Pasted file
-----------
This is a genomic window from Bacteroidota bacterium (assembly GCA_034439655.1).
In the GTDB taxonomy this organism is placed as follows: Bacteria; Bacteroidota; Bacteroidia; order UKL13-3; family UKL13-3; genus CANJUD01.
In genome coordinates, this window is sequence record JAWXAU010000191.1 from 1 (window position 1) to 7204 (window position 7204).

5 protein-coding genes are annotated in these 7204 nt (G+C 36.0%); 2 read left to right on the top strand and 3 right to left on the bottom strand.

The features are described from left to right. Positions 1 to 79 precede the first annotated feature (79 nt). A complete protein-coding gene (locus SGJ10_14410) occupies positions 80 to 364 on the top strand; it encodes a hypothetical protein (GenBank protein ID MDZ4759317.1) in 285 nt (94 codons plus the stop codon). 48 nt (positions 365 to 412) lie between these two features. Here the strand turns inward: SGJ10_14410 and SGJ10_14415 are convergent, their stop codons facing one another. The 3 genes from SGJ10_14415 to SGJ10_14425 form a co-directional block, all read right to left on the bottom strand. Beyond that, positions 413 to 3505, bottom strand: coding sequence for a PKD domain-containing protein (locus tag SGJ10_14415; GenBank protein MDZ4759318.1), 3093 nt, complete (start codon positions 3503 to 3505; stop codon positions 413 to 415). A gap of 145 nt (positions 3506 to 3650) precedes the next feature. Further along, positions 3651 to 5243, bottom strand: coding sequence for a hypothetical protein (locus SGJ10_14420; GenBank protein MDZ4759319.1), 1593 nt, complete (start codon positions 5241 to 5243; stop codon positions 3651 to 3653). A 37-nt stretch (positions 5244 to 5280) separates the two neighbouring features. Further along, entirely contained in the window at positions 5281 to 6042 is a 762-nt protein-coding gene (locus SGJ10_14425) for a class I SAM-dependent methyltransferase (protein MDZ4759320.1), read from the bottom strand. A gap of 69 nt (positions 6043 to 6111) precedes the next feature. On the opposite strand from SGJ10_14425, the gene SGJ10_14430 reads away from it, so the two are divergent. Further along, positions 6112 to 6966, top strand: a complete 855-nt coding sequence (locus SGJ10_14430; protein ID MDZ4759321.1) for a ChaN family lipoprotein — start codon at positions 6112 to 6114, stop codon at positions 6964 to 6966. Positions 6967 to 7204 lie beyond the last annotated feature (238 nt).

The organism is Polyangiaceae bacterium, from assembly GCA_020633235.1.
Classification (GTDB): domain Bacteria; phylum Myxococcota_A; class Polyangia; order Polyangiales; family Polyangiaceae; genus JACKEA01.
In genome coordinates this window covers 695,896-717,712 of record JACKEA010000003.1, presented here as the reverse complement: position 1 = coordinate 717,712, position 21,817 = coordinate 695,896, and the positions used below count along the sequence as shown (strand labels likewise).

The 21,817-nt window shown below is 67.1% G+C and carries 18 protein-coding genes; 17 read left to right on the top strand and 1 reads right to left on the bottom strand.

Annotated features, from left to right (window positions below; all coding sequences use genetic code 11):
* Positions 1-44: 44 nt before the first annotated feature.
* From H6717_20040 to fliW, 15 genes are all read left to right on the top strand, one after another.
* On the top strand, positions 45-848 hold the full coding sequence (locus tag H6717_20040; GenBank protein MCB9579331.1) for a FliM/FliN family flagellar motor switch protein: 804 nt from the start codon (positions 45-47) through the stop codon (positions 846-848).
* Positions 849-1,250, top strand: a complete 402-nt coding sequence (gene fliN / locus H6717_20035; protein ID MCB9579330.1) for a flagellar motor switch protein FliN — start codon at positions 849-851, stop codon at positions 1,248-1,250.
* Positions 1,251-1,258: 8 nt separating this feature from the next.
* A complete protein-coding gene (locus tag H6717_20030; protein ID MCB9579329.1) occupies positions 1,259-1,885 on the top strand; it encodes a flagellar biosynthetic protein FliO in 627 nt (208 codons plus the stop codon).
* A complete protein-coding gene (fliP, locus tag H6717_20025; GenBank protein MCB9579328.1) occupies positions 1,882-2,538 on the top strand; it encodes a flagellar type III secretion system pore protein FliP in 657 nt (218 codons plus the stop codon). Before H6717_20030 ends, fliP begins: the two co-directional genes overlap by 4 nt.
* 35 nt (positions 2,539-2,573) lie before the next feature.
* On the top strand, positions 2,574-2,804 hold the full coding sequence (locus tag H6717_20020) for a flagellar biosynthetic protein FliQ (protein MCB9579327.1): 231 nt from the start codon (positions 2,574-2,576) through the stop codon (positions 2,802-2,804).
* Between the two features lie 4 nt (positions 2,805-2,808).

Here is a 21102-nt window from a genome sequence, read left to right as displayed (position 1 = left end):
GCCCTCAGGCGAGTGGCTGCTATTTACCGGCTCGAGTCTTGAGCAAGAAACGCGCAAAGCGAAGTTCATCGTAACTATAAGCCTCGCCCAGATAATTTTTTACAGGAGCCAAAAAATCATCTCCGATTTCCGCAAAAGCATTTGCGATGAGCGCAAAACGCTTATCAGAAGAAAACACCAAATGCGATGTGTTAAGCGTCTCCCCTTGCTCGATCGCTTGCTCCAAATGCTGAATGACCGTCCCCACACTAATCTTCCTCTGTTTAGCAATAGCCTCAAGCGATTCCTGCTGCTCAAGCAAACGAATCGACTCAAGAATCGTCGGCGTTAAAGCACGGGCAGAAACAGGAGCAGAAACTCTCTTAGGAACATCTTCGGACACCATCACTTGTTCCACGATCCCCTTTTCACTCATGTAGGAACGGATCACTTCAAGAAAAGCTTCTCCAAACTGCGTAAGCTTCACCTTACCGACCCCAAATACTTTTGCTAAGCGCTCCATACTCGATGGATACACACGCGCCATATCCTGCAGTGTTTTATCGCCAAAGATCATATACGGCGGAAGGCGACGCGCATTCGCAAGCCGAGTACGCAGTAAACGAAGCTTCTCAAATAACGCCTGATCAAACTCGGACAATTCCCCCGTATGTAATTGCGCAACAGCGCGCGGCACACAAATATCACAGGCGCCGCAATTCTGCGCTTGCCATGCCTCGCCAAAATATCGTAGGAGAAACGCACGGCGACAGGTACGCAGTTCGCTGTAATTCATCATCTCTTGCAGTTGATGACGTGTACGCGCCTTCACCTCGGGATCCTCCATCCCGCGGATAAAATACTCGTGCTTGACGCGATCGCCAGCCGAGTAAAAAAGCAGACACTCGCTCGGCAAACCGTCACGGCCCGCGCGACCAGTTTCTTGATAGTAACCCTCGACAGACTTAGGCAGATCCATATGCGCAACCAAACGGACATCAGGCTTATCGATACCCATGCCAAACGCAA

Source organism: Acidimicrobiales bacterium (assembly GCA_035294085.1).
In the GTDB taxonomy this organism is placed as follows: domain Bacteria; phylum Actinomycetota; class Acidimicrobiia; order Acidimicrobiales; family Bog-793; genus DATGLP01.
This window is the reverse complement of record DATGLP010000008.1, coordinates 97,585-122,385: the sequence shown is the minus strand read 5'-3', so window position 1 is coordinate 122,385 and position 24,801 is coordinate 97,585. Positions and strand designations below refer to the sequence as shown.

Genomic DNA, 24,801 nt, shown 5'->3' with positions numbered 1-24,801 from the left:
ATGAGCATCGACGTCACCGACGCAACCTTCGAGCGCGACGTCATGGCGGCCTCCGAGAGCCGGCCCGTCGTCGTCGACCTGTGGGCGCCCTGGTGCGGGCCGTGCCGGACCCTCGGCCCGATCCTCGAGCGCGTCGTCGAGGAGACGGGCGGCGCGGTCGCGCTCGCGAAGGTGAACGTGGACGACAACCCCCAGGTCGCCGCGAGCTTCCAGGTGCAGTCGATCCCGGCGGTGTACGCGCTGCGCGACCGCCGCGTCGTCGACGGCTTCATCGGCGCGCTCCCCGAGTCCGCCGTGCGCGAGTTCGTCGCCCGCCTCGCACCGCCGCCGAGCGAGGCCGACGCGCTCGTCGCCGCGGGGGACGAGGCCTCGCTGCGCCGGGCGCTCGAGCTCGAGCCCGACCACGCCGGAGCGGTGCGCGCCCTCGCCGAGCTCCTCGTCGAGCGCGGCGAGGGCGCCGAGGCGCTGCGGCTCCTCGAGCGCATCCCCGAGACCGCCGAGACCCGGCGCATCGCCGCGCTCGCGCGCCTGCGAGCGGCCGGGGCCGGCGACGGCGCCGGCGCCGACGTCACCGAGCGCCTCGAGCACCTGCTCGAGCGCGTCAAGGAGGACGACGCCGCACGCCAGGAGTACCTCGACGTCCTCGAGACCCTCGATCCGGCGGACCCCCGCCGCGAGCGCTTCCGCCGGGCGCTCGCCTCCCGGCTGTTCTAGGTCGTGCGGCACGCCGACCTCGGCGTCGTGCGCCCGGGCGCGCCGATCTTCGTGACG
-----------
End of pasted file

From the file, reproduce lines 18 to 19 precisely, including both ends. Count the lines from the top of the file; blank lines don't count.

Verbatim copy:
* 35 nt (positions 2,539-2,573) lie before the next feature.
* On the top strand, positions 2,574-2,804 hold the full coding sequence (locus tag H6717_20020) for a flagellar biosynthetic protein FliQ (protein MCB9579327.1): 231 nt from the start codon (positions 2,574-2,576) through the stop codon (positions 2,802-2,804).